For an optimal functioning, CSR must be integrated in frameworks having a sufficient impact at the political level to regulate corporate access to what enterprises are after: profit. A growing number of scholars, including Brian Ganson from Stellenbosch University, suggests that the pressure instruments available to UN agencies and the Bretton Woods institutions should be more widely used to promote access to transnational capital for responsible companies, and hinder access to important contracts for less responsible ones. They also emphasize the pivotal role played in global trade by various intermediaries such as insurance providers and shipping companies. Any disruptive change in coverage policy implemented by those actors would undoubtedly provide “rogue” transnational businesses with strong incentives to revise their operational strategy.
It is in fact the lack of enforcement mechanisms, rather than the lack of new frameworks, that prevents Corporate Social Responsibility from achieving replicable and sustainable results. Political willpower at the local, national and transnational level is crucial to transform Corporate Social Responsibility into an obligation rather than a choice. Consequently, the political field is the battlefield where the fight for responsible business practices will be lost or won in the decades to come.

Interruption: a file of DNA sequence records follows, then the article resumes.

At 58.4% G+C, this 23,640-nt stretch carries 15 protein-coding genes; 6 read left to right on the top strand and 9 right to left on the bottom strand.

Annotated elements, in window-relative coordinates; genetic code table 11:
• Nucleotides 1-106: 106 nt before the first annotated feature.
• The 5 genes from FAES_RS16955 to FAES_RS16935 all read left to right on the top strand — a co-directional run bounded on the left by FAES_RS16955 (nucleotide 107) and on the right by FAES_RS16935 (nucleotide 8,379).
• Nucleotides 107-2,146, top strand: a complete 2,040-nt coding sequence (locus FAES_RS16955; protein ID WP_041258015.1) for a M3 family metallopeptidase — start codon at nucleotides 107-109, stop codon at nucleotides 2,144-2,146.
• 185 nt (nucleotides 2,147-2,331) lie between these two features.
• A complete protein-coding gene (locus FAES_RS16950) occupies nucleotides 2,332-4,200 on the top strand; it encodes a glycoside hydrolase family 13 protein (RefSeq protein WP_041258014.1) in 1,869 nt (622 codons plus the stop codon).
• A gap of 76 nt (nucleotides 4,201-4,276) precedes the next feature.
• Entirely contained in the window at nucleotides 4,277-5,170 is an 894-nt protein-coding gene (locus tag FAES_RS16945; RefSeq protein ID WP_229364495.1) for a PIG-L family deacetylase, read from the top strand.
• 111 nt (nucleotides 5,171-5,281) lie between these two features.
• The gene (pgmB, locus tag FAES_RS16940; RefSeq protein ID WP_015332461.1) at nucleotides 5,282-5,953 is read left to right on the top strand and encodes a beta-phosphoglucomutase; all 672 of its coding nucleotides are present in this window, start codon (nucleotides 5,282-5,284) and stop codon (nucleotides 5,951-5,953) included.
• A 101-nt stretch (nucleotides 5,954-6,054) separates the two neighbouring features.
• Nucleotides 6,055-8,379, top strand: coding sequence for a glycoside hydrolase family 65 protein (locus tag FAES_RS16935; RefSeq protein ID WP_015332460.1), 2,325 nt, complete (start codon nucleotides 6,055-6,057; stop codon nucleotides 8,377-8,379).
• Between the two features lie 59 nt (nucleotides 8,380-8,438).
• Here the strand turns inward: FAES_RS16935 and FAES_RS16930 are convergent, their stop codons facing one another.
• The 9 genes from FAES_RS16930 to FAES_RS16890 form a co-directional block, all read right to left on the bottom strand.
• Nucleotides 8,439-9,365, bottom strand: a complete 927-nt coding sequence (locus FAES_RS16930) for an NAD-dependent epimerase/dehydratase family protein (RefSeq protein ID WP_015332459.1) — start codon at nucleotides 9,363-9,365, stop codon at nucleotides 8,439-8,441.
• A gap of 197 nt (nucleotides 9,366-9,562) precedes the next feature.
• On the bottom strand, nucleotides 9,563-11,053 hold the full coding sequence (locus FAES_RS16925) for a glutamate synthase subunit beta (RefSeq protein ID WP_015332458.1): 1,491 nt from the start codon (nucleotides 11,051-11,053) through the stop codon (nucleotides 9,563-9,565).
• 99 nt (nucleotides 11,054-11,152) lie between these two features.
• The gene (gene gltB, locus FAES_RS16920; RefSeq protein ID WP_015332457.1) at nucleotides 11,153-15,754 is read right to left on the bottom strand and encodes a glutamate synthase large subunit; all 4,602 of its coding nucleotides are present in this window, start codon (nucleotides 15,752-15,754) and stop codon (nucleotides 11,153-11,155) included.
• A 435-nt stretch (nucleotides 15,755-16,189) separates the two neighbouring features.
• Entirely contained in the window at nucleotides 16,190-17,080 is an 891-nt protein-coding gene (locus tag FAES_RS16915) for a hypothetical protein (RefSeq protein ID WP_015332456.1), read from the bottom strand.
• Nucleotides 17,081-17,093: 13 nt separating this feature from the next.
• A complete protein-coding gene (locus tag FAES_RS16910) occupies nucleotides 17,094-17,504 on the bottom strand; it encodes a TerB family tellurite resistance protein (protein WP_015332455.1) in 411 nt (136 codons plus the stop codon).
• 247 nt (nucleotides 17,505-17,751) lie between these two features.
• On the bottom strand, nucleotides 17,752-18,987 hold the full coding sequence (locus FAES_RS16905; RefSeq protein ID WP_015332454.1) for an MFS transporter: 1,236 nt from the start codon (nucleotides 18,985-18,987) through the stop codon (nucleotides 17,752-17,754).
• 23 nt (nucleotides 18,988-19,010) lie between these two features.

Sources & Further readings
– Carbonnier, Gilles et al. 2011. “Global and Local Policy Responses to the Resource Trap”. Global Governance: A Review of Multilateralism and International Organizations: April-June 2011, Vol. 17, No. 2, pp. 247-264.
– Ganson, Brian, and Wennmann, Achim. 2015. “Responses to Conflict That Work.” Adelphi Series 55 (457–458): 165–200.
– Ganson, Brian, and Wennmann, Achim. 2016. Business and Conflict in Fragile States: The Case for Pragmatic Solutions, Routledge for the International Institute for Strategic Studies
– Mason, David & Meernik, James. 2006. Conflict Prevention and Peace-building in Post-War Societies: Sustaining the Peace, Routledge
– Mendes, Pedro Rosa. 2015. “Business and Security Sector Reform: The Case for Corporate Security Responsibility”, DCAF, Ubiquity Press Ltd
– Ruggie, J. G. 2007. “Business and Human Rights. The Evolving International Agenda”. in American Journal of International Law 101: 819-840.
– Wettstein Florian. 2012. “CSR and the debate on business and human rights”. in Business Ethics Quarterly, 22(4): 739–770.
Author: Boris Bertoli